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Malarndirri McCarthy says budget is helping Indigenous communities in the NT

Dechlan Brennan -

Federal Senator Malarndirri McCarthy says the funding in both the federal and Northern Territory budget will help First Nations communities, as well as the wider NT population, in health and housing.

The NT senator and Assistant Minister for Indigenous Health and Indigenous Australians told ABC Darwin the 270 houses a year in the $4 billion joint investment with the NT government was “critical”.

“We want to make sure that we reduce overcrowding, and we want to make sure that we certainly reduce homelessness,” the Yanyuwa Garrawa senator said. 

While the National Aboriginal and Torres Strait Islander Housing Association (NATSIHA) has criticised the federal government’s housing plans in the budget, NT Shelter has commended the doubling of funding for housing and homelessness via a new $9.3 billion National Agreement on Social Housing and Homelessness (NASHH).

“270 houses is quite a lot of houses,” the senator said.

“I was just out at Maningrida last week having a look at the housing program there. We've had to also install additional resources like better water in terms of the pipe fixtures.

“So, we know that there's a number of things we have to do…We want those houses, and we want them built.”

Senator McCarthy also spruiked the government’s health commitment to remote Australia, with $10 million in funding to NACCHO for mental health support and $12.5m to facilitate community-led distribution of menstrual products in regional and remote Indigenous communities.

“This one is a really important one for remote and regional areas to be able to produce women's business …in terms of sanitary products freely,” she said, noting they will likely be free “straight away” for Indigenous communities.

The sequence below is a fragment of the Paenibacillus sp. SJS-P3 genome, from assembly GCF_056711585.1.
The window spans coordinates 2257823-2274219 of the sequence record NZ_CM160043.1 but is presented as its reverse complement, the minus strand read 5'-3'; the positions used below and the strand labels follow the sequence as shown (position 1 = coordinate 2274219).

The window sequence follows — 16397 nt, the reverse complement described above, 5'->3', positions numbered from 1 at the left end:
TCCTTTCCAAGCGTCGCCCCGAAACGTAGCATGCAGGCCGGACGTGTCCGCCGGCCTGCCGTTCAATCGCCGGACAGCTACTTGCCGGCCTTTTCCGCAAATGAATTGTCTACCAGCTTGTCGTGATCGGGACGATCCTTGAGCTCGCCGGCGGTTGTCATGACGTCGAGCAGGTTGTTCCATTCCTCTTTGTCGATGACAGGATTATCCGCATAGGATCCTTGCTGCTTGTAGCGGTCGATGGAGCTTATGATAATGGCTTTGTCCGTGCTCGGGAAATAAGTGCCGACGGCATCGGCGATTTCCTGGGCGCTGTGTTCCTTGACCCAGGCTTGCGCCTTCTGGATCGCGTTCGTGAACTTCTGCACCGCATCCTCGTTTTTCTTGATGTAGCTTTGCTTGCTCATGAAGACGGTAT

“I think [it] will assist greatly. I've been out to places like Yarralin, and where we've seen with the flooding and the concerns around food security, one of the things that I looked at - both there and also out at Gapuwiyak - the cost of nappies and the cost of sanitary napkins in terms of support for women.” 

Having promoted Aboriginal community-controlled health organisations (ACCHOs) at a conference in Fremantle earlier this month, Senator McCarthy backed the NT budget, which promised $20 million for a new health centre for Borroloola to improve primary care across the Roper Gulf.

The clinic that is in Borroloola at the moment, is certainly not large enough to cope with the needs of not only the Borroloola people, but the region,” she said. 

“We will certainly be complementing that [the NT government] with four renal dialysis chairs that will be rolled out over the next 12 months.”

Palmerston MP Luke Gosling and Lingiari MP Marion Scrymgour announced a new medical school at Charles Darwin University - long called for by medical groups across the NT as a way to retain doctors across the Territory. 

“For too long Territory students with the ambition and ability to study medicine locally have not been able to due to lack of Commonwealth Supported Places (CSPs), with some having to move interstate,” Mr Gosling told Parliament on Wednesday. 

“No longer.”

Senator McCarthy said the investment was a sign that her government was supporting people in the NT and wasn’t concerned about a removal of placements for international students. 

“When we announced the medical school, we said the medical school was for locals so that we had local people applying and that we can have local doctors who stay in the Northern Territory,” she said. 

“We have so many Territorians who need jobs…we have to focus on our local people, especially our First Nations remote communities, to ensure that those jobs are on the ground.”

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